This was admittedly a bit long for something that would likely garner no interest from Village Voice readers; I never heard back from Chuck. I actually placed it in my Pazz & Jop Poll Top 10 for 2004, which was kind of an overstatement, but I didn't hear that many CDs last year. And it is a really interesting CD, if exhausting.
Doyle Lawson and Quicksilver
A School of Bluegrass
Bluegrass didn’t make it into Derek Bailey’s 1980 Improvisation treatise, but probably just because he couldn’t interview any practitioners by deadline--I bet Derek’s right at home with the deprecating wit, oral tradition, and even the tight constraints (YOU try playing “free” without breaking into “Autumn Leaves” or something) that bluegrass players embrace. Of all the hot playing on Doyle Lawson’s brilliantly-titled silver anniversary comp, the hottest moment comes from young roving fiddler Hunter Berry, who slashes his way through “Twinkle Little Star” (his only track) with wild invention, while still landing on the ones. But mandolinist Doyle makes sure everyone else in his revolving lineup has a great time, picking and swinging and filling any dead air with matter-of-fact melody.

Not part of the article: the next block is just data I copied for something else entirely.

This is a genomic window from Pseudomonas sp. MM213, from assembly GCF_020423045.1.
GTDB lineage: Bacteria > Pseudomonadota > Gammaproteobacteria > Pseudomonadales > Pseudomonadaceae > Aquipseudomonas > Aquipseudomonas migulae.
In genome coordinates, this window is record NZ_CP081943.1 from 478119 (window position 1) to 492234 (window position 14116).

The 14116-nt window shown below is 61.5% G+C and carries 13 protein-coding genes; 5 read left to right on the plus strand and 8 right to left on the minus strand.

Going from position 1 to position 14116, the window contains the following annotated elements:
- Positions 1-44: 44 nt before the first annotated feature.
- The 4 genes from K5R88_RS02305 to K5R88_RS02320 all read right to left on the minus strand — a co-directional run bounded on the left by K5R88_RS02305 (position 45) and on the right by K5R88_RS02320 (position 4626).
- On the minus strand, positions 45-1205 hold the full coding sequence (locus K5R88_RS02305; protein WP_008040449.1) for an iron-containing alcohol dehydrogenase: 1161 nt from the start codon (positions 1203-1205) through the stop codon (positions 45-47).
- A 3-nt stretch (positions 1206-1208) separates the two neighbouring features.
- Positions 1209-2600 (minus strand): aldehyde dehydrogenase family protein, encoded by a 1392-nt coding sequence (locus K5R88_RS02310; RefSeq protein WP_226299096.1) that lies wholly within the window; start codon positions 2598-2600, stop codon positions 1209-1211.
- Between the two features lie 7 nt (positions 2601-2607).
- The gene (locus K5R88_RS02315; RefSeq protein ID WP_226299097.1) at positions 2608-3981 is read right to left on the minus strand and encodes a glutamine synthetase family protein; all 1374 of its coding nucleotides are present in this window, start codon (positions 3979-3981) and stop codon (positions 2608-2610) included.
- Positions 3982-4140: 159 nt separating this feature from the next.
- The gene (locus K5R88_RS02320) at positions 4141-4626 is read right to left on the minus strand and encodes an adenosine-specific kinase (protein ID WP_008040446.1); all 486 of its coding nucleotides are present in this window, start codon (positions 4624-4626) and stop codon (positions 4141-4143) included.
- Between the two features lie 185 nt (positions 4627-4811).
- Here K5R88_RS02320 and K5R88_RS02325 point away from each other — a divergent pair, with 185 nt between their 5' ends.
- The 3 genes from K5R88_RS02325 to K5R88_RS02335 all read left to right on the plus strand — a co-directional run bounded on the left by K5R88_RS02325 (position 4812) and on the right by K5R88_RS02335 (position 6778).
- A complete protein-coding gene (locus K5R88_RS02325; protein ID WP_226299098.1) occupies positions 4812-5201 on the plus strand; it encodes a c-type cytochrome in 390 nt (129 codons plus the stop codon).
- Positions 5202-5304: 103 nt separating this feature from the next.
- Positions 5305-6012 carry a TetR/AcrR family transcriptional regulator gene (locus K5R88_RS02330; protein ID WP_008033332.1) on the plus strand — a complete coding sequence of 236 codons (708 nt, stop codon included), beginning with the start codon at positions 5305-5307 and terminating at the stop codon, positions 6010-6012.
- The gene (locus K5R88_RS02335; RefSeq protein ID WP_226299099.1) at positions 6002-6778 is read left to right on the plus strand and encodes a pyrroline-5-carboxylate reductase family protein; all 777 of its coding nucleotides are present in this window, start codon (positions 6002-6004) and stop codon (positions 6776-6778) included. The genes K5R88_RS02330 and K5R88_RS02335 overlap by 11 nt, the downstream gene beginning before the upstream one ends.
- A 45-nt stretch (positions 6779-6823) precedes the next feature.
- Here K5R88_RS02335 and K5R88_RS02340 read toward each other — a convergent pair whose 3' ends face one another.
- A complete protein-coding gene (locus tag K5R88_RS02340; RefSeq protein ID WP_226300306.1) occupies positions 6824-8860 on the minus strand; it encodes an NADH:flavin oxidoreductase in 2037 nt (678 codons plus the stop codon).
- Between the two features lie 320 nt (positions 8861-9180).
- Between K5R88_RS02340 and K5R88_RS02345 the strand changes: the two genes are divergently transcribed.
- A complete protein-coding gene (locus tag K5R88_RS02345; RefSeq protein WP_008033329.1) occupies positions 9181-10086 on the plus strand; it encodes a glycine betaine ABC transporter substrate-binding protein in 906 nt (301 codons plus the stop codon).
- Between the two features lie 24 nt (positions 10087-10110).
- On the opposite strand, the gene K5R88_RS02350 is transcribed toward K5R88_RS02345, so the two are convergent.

That’s improv in micro--this two-disc live-and-rehearsal overview also documents the macro-improvisation of Doyle Lawson as a bandleader. As the notes point out, bluegrass folks “experiment” too; they’re just not WEIRD about it. Over 25 years, Doyle and the boys play around with sacred and secular, black gospel standards and ‘75 Bee Gees, fiddle and non-fiddle, piano and nose trumpet, all while maintaining exceptionally tight instrumental and a cappella ensemble. There’s an unfortunate patch where evangelism overwhelms the shredding fun, so when Doyle advises “Please listen to the words,” you can skip ahead a few tracks. Outside those, 40 of the 50 tunes create a monument to music-as-everyday-work that grows more mysteriously satisfying with every listen--not unlike 50,000 Fall Fans Can’t Be Wrong, with which this package shares more than you’d think.